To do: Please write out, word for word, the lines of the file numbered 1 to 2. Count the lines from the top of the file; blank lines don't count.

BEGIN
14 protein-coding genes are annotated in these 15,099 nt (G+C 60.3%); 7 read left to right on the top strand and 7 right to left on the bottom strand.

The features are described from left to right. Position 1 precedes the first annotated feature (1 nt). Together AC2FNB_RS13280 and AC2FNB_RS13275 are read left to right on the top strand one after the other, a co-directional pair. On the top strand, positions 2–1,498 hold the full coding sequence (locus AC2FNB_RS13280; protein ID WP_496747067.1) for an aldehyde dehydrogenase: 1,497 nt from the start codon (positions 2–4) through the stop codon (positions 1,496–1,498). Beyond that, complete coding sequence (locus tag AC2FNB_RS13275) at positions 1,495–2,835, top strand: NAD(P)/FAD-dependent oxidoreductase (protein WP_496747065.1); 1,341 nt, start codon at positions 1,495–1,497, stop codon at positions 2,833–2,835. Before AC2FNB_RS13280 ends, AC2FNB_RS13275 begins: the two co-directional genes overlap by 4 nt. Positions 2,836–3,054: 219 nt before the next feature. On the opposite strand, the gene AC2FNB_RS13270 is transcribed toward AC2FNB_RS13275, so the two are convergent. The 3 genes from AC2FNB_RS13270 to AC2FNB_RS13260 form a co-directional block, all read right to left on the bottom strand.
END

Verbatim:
14 protein-coding genes are annotated in these 15,099 nt (G+C 60.3%); 7 read left to right on the top strand and 7 right to left on the bottom strand.

The features are described from left to right. Position 1 precedes the first annotated feature (1 nt). Together AC2FNB_RS13280 and AC2FNB_RS13275 are read left to right on the top strand one after the other, a co-directional pair. On the top strand, positions 2–1,498 hold the full coding sequence (locus AC2FNB_RS13280; protein ID WP_496747067.1) for an aldehyde dehydrogenase: 1,497 nt from the start codon (positions 2–4) through the stop codon (positions 1,496–1,498). Beyond that, complete coding sequence (locus tag AC2FNB_RS13275) at positions 1,495–2,835, top strand: NAD(P)/FAD-dependent oxidoreductase (protein WP_496747065.1); 1,341 nt, start codon at positions 1,495–1,497, stop codon at positions 2,833–2,835. Before AC2FNB_RS13280 ends, AC2FNB_RS13275 begins: the two co-directional genes overlap by 4 nt. Positions 2,836–3,054: 219 nt before the next feature. On the opposite strand, the gene AC2FNB_RS13270 is transcribed toward AC2FNB_RS13275, so the two are convergent. The 3 genes from AC2FNB_RS13270 to AC2FNB_RS13260 form a co-directional block, all read right to left on the bottom strand.